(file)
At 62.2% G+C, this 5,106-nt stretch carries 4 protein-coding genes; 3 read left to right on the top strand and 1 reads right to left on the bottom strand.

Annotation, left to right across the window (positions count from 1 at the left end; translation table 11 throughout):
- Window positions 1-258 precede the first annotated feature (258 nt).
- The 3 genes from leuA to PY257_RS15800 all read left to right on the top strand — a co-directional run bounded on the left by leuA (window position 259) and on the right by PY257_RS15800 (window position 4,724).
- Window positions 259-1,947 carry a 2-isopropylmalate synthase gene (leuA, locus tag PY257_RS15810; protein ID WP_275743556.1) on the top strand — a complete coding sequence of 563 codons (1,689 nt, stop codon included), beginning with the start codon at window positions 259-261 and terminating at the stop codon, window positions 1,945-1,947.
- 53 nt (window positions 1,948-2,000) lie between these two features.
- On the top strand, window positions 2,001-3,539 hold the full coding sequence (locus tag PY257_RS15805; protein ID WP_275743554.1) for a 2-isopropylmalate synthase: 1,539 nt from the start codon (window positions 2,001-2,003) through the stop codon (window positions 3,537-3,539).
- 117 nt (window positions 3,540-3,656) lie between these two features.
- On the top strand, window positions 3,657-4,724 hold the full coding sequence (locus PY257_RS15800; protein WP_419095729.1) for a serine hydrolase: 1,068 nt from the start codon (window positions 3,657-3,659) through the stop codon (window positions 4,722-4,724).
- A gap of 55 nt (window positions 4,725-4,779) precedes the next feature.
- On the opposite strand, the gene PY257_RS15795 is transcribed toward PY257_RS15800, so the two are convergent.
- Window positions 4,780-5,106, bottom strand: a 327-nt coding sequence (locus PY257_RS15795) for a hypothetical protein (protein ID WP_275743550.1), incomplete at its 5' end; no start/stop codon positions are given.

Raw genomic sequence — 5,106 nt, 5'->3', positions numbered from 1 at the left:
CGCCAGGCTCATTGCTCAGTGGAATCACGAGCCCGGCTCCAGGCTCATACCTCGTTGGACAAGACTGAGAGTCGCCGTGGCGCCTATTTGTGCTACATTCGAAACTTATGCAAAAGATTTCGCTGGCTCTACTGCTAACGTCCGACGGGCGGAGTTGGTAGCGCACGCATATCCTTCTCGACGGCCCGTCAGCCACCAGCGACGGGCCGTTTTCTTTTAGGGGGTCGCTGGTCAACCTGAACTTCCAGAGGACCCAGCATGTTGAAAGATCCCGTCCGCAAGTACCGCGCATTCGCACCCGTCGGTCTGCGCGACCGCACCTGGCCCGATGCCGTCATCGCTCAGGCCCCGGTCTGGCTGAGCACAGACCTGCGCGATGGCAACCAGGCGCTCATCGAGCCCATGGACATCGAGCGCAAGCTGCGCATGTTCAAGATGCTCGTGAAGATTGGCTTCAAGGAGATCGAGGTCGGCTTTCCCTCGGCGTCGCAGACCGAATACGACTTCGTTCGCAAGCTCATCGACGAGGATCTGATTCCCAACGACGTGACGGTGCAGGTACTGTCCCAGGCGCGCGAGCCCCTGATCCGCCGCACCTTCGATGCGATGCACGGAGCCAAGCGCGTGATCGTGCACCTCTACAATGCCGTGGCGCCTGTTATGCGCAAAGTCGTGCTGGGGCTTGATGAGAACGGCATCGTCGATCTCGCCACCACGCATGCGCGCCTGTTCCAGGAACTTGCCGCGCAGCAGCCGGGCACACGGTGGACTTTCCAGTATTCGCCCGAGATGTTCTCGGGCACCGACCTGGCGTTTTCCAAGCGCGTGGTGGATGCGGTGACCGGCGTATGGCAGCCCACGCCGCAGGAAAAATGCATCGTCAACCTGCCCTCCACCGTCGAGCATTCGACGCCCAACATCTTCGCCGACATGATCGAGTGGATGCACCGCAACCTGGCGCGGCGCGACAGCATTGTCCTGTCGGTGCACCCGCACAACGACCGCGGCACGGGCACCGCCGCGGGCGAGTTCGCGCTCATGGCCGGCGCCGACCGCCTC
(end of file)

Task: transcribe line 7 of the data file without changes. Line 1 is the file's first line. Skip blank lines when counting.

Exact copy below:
- On the top strand, window positions 2,001-3,539 hold the full coding sequence (locus tag PY257_RS15805; protein ID WP_275743554.1) for a 2-isopropylmalate synthase: 1,539 nt from the start codon (window positions 2,001-2,003) through the stop codon (window positions 3,537-3,539).